(There's a reason I don't have an Etsy store anymore...)
    Yoga class makes me feel like a total stud, mostly because I'm about as flexible as a 2x4.
    "Design"? Possibly. "Intelligent"? Sure doesn't look like it from this angle.
    We used to be hunter gatherers. Now we're shopper borrowers.
    The three most important words in the English language: "Front Towards Enemy".
    The world makes a lot more sense when you remember that Butthead was the smart one.
    You can never be too rich, too thin, or have too much ammo.

  14. #14
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    Quote Originally Posted by Lee DeRaud View Post
    The whole 1099 thing rests on the default assumption that, if you are selling something, you must be a business. So if you're being treated as a business on the basis of a few person-to-person sales, sooner or later the state will be requiring you to collect sales taxes and pass them up the food-chain and file the requisite sales tax returns. Of course, to do that, you need the appropriate state sales tax license...which the state will share with your local authorities, who then force you to get a city/county business license. And lo and behold, now you ARE a business. All things considered, I'd rather shovel all my unwanted stuff into the Goodwill bin, and no, I don't need a receipt thank you very much.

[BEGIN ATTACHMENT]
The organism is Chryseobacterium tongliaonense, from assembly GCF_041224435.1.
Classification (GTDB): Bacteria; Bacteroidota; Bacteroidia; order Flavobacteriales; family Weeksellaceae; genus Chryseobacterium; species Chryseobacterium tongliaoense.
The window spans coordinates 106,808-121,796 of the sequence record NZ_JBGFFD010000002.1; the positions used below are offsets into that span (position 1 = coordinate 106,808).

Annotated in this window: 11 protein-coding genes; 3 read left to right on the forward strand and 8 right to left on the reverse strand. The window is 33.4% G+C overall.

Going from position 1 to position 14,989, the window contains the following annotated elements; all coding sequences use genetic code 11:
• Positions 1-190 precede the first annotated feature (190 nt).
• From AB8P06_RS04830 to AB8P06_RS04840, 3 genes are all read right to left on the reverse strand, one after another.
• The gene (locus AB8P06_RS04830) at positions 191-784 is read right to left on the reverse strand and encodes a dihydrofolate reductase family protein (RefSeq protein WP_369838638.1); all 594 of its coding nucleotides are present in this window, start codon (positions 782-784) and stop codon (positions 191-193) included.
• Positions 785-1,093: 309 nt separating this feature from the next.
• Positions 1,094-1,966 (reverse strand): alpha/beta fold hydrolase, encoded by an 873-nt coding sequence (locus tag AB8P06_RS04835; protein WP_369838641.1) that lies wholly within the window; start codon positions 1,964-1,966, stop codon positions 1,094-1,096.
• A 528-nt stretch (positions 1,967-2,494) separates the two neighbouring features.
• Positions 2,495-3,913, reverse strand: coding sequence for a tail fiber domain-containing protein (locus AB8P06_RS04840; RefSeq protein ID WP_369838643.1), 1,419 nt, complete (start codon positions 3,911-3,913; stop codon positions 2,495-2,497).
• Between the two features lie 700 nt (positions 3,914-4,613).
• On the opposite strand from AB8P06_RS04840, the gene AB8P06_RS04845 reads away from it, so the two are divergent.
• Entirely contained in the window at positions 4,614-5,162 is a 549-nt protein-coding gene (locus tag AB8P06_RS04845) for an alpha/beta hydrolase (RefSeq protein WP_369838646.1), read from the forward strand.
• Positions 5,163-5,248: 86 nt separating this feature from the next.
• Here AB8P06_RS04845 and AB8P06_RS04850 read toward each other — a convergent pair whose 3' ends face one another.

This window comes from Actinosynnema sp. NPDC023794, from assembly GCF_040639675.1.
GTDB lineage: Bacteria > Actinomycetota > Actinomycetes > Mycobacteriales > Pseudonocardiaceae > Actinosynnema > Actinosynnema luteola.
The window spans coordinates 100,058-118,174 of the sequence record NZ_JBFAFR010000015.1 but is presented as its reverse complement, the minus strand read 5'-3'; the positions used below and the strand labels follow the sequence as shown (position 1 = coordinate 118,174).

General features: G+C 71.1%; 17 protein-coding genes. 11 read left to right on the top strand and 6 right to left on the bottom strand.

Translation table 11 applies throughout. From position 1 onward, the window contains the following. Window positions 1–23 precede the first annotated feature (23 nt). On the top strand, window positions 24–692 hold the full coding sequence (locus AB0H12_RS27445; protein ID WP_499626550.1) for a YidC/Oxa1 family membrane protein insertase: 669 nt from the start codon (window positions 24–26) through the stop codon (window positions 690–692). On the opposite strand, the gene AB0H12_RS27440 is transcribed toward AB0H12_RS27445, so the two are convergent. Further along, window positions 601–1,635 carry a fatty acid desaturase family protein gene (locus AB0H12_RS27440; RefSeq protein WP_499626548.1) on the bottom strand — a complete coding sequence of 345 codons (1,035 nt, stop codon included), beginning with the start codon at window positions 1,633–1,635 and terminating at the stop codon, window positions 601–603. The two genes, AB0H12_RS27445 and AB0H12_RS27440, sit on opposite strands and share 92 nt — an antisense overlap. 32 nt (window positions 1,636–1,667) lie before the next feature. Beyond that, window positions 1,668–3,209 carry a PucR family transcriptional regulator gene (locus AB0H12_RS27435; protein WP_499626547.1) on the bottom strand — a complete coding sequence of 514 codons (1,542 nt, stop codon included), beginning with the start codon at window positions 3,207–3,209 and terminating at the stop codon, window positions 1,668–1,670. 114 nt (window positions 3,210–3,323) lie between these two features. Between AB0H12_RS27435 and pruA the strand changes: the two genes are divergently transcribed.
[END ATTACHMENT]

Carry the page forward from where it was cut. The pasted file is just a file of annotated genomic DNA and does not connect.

(There's a reason I don't have an Etsy store anymore...)
    Nobody can succeed with a business if all they make is a few dollars over $600. What they want to do is catch the people who really are running a business. The trigger for a 1099 should be much higher than $600. Maybe a few thousand dollars. Even if they collect tax from a few people who collected a few dollars over $600 the amount of tax is minimal.

    Mike
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  15. #15
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    I haven't figured out how you deduct your cost basis from your Ebay 1099 for tax purposes for sell personal goods. You can't really do it as a business because the IRS expects you to eventually make a profit. I quickly sold a personal item on Ebay last year right before Christmas once I heard about the new 1099 rule.